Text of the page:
This was the British first bombing raid on a German urban area rather than a specific industrial target (16/17 December 1940).
The operation was planned as the first of the proposed ‘Abigail’ series of raids schemed in response to the devastating ‘Mondscheinsonate’ German air raid of 14/15 November 1940 on Coventry, and was schemed on the basis of a concentrated attack by 200 of more bombers to destroy a significant portion of the selected town or city and not purely an industrial objective. The three possible targets were Bremen (‘Abigail Jezebel’), Düsseldorf (‘Abigail Delilah’) and Mannheim (‘Abigail Rachel’).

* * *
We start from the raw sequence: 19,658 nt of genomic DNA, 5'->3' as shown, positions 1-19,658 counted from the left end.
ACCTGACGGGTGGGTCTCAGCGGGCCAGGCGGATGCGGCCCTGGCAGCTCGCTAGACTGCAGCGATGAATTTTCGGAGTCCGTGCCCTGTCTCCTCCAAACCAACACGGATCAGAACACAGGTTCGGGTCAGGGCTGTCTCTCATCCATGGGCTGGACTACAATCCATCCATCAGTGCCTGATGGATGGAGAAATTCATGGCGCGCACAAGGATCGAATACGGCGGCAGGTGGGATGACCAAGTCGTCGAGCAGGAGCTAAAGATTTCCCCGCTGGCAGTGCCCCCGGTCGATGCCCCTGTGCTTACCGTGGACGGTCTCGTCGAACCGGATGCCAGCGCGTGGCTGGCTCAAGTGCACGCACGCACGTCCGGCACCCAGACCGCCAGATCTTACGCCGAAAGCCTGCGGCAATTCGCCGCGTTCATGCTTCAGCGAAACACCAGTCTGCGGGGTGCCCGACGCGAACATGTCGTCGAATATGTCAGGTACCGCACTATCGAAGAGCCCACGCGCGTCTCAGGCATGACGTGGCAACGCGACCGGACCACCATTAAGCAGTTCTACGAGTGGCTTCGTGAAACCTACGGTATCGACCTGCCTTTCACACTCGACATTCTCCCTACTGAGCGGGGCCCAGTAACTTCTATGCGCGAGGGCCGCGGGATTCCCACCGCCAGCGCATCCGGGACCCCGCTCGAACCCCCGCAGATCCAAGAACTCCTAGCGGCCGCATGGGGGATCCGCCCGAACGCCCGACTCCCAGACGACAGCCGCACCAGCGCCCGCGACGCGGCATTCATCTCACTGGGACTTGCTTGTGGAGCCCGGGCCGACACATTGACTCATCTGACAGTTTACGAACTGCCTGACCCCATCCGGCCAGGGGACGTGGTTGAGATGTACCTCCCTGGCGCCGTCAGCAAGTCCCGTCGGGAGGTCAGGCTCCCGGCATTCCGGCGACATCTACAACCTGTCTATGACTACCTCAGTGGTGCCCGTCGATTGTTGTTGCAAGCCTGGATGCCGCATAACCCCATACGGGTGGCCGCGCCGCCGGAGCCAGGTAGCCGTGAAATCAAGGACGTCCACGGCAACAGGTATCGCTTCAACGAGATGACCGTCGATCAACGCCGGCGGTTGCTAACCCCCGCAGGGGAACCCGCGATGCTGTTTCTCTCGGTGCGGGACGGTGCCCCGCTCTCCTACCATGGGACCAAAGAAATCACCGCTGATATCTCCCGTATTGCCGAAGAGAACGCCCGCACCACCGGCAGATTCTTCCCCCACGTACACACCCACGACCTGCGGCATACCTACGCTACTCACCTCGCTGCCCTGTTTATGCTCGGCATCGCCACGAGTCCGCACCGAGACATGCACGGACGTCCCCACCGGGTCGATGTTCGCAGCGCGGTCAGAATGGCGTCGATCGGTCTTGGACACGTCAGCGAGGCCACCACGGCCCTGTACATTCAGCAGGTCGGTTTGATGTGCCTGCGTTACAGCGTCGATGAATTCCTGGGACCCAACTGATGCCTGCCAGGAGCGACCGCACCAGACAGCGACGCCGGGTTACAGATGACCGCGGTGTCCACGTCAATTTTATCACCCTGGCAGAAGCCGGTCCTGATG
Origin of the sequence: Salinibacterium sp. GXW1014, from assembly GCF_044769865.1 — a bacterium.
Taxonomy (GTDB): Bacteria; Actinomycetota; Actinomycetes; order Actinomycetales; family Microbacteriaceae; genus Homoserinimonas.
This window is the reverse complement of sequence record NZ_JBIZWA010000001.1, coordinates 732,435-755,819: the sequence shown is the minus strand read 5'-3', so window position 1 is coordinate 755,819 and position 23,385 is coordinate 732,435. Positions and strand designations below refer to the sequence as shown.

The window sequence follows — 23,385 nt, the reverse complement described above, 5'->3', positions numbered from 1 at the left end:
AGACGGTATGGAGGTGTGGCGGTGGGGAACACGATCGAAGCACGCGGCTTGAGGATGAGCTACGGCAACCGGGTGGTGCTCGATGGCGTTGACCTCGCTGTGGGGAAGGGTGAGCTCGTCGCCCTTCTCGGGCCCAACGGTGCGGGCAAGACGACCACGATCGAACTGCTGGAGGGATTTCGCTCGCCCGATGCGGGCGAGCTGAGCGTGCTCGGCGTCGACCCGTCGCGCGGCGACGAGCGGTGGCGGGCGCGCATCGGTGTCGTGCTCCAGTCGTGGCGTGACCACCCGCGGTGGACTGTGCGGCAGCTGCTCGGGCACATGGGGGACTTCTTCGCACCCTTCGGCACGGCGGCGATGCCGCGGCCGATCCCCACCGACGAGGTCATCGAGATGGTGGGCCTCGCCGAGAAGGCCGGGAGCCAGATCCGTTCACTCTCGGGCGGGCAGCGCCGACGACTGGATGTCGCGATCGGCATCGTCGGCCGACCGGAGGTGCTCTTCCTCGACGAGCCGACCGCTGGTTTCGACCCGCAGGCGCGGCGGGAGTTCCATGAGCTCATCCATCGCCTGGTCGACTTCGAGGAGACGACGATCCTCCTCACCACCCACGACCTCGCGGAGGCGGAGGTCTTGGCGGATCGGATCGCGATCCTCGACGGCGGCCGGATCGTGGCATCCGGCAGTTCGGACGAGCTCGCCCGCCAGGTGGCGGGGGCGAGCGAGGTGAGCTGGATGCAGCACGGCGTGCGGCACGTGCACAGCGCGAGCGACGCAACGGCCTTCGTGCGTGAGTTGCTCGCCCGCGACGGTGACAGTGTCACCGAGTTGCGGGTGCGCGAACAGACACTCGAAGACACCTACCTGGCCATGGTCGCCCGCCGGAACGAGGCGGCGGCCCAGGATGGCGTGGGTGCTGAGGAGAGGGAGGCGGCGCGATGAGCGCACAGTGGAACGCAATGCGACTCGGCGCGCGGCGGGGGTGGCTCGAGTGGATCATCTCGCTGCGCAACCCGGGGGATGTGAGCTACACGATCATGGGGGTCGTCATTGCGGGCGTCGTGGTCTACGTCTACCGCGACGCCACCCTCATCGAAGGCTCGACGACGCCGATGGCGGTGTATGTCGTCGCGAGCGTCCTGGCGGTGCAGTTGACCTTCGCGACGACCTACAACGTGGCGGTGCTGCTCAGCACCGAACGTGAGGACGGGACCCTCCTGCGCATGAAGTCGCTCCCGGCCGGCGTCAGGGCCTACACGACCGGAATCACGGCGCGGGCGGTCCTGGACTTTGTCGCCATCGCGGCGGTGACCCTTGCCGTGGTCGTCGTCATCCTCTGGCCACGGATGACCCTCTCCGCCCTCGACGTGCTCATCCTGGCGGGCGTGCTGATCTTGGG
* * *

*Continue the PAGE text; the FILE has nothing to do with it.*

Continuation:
‘Abigail Delilah’ was the initial selection by Air Marshal Sir Richard Peirse’s Bomber Command, but the forecast of poor weather over Düsseldorf led to a late change to ‘Abigail Rachel’ against Mannheim, which was attacked by a total force of only 134 bombers (61 Vickers Wellington, 35 Armstrong Whitworth Whitley, 29 Handley Page Hampden and nine Bristol Blenheim aircraft), of which only 103 bombed. Considerable success was initially claimed for the raid, which cost the British seven aircraft and 17 men, but photographic reconnaissance on 21 December revealed that the bombing had in fact been widely dispersed and caused only modest damage.